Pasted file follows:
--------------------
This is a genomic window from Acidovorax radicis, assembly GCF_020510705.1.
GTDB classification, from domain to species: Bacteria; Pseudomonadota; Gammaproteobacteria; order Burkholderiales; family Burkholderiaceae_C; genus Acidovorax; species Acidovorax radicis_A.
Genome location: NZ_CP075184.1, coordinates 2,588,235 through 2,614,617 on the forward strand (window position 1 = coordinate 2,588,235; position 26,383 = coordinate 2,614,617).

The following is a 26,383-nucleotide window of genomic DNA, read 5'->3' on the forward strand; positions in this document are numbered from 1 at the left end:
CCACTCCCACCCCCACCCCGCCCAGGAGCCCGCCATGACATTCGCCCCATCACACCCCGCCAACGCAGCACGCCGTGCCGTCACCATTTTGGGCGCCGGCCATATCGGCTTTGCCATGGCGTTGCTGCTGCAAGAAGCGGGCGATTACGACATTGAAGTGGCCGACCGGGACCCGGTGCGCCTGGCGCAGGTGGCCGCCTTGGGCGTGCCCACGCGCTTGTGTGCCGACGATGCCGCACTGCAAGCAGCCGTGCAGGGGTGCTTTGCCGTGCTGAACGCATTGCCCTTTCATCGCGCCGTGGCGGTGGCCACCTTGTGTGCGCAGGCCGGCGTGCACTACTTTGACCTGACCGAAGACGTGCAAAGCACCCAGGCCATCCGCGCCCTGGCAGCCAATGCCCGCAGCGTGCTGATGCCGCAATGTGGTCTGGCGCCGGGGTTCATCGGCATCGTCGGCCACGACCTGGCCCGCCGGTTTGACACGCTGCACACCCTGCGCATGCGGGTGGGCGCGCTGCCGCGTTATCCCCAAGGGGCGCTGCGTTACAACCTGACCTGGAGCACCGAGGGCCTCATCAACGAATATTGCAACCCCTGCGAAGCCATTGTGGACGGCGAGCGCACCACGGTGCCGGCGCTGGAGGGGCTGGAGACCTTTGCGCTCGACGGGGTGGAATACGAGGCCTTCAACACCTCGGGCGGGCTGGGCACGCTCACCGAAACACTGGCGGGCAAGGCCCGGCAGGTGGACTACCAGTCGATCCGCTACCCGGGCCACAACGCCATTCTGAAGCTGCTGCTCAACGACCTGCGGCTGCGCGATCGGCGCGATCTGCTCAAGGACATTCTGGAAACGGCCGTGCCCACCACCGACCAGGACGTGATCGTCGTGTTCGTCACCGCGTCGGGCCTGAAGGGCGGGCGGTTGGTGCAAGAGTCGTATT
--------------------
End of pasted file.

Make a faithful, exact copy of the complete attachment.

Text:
This is a genomic window from Acidovorax radicis, assembly GCF_020510705.1.
GTDB classification, from domain to species: Bacteria; Pseudomonadota; Gammaproteobacteria; order Burkholderiales; family Burkholderiaceae_C; genus Acidovorax; species Acidovorax radicis_A.
Genome location: NZ_CP075184.1, coordinates 2,588,235 through 2,614,617 on the forward strand (window position 1 = coordinate 2,588,235; position 26,383 = coordinate 2,614,617).

The following is a 26,383-nucleotide window of genomic DNA, read 5'->3' on the forward strand; positions in this document are numbered from 1 at the left end:
CCACTCCCACCCCCACCCCGCCCAGGAGCCCGCCATGACATTCGCCCCATCACACCCCGCCAACGCAGCACGCCGTGCCGTCACCATTTTGGGCGCCGGCCATATCGGCTTTGCCATGGCGTTGCTGCTGCAAGAAGCGGGCGATTACGACATTGAAGTGGCCGACCGGGACCCGGTGCGCCTGGCGCAGGTGGCCGCCTTGGGCGTGCCCACGCGCTTGTGTGCCGACGATGCCGCACTGCAAGCAGCCGTGCAGGGGTGCTTTGCCGTGCTGAACGCATTGCCCTTTCATCGCGCCGTGGCGGTGGCCACCTTGTGTGCGCAGGCCGGCGTGCACTACTTTGACCTGACCGAAGACGTGCAAAGCACCCAGGCCATCCGCGCCCTGGCAGCCAATGCCCGCAGCGTGCTGATGCCGCAATGTGGTCTGGCGCCGGGGTTCATCGGCATCGTCGGCCACGACCTGGCCCGCCGGTTTGACACGCTGCACACCCTGCGCATGCGGGTGGGCGCGCTGCCGCGTTATCCCCAAGGGGCGCTGCGTTACAACCTGACCTGGAGCACCGAGGGCCTCATCAACGAATATTGCAACCCCTGCGAAGCCATTGTGGACGGCGAGCGCACCACGGTGCCGGCGCTGGAGGGGCTGGAGACCTTTGCGCTCGACGGGGTGGAATACGAGGCCTTCAACACCTCGGGCGGGCTGGGCACGCTCACCGAAACACTGGCGGGCAAGGCCCGGCAGGTGGACTACCAGTCGATCCGCTACCCGGGCCACAACGCCATTCTGAAGCTGCTGCTCAACGACCTGCGGCTGCGCGATCGGCGCGATCTGCTCAAGGACATTCTGGAAACGGCCGTGCCCACCACCGACCAGGACGTGATCGTCGTGTTCGTCACCGCGTCGGGCCTGAAGGGCGGGCGGTTGGTGCAAGAGTCGTATT